Margaret Axson Elliott to Jessie Woodrow Wilson Sayre




Margaret Axson Elliott writes to Jessie Wilson Sayre about her travel to Lyme, CT.


Seeley G. Mudd Manuscript Library, Princeton University




July 5.I intended to write you a letter immediately, so that it might take a short cut and be awaiting you in Ambleside, but to tell you the truth I haven't been awake long enough to do it. A perfect mad passion for sleep has descended upon me, and my record is truly outstanding, twenty-five hours out of the last thirty-six, for instance, and I have so infected the household that Williamson Updike himself was guilty of two naps yesterday.
You are about half through your voyage now, I suppose, and I wonder in what condition you find yourselves. Somehow I had my doubts about Nell and Matthew in that struggle for the survival of the fittest, but I shall doubtless hear that they were the safest of all. That is, provided Matthew caught the boat. He was in such absorbed, earnest, forgetful-of-his-surroundings conversation with his lady friend on a remote corner of the pier, that we felt constrained to warn him, and broke the news gently that he was going to sail for Europe that morning.
After that last wave of the hand to you, Stockton and I fell in with Ned Howe and we all three went off to lunch to-gether. Oh the joys of that luncheon after the heat outside! Huge beakers of iced tea—which it will be many a morn before you see again. Then Stockton took me to my hair woman and left me there. After a long, delicious shampoo I went up to 42nd St and took my train, and arrived at Lyme at 6.30. The Vreelands met me at the station with the launch and we puff-puffed up to the house. Lyme is lovely! Of course I have never seen it at this time of year before, and it looks so strange to see my beautiful burnt-orange marshes adorned with every shade of green.Mr. and Mrs. Gauss were here when I came, and I like them tremendously. He is most interesting, and the wee little girl a perfect dear. She is only two years old and talks french in the most adorable way.Adèle Williams has not yet appeared upon the scene. Indeed, Miss Florence has not even heard from her, and I foresee a lodging upon the curbstone for that improvident young artist.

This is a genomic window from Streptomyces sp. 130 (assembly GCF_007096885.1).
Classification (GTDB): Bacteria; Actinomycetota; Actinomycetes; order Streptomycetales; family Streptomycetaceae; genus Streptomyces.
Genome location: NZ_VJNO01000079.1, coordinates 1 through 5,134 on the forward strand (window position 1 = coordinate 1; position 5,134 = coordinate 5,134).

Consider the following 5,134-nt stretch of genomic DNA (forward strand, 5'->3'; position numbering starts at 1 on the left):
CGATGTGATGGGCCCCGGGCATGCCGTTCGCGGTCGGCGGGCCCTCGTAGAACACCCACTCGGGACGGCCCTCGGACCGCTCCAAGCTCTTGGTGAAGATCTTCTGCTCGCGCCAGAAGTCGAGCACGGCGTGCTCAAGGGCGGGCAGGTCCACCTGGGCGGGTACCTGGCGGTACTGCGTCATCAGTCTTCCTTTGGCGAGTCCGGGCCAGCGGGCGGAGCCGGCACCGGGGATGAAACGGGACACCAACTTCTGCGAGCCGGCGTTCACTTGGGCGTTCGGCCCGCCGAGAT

We drove by there the other day and I went in to inquire, but before I could find Miss Florence I had to climb over a perfect jumble of artists who were shelling peas oin the front hall, the Howes, the Poors and several others unknown.
I saw the Sparhawk Jones at church Sunday. The daughters seem nice, but oh, so plain! Miss Bond was with them and they all asked about the Wilsons, and expressed regret at not having you here this summer. Miss Ludington was the only one of her family on hand. Arthur is off studying somewhere, and the rest were—I know not where. She was looking exquisitely lovely in a gown all cream and violet, with an amethyst collar about her breast.
I had a perfect volume of an epistle from Mr. Bra the other day, recounting all his adventures in his new church. His Sunday evening congregation has increased from 14 to 100, and his Wednesday evening from 4 to 36. Of course as he says that is probably just the effect of a new man, but it is growing already in actual membership, and he is so pleased and interested that he can scarcely bear to think of taking a vacation.
Isn't this a sweet picture of Maudie? The doll she is so carefully holding is her little cousin, Mrs. Vreeland's sister's baby. That baby divides shares with the Red House the interest of the family just at present. The House is lovely, all fresh white paint, and new wall-paper. It is changed completely, too, all the river view that before was hidden by the kitchen is now looked upon from a new, wide veranda, the old dining room is now a long low sitting room with a big chimney, and squishy window seats.
Well, it is time for my morning nap. How I do wonder how you all are, how everything is going, how you have found Loughrigg Cottage. Do tell me everything about everybody. And when you have finished with the family, give a lot of love to my beloved Yates. I shall number my letters so that if any one is lost we shall know it. And here endeth number I.
With loads upon loads of love

from your

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Margaret Axson Elliott, “Margaret Axson Elliott to Jessie Woodrow Wilson Sayre,” 1906 July 5, WWP17339, Jessie Wilson Sayre Correspondence, Woodrow Wilson Presidential Library & Museum, Staunton, Virginia.

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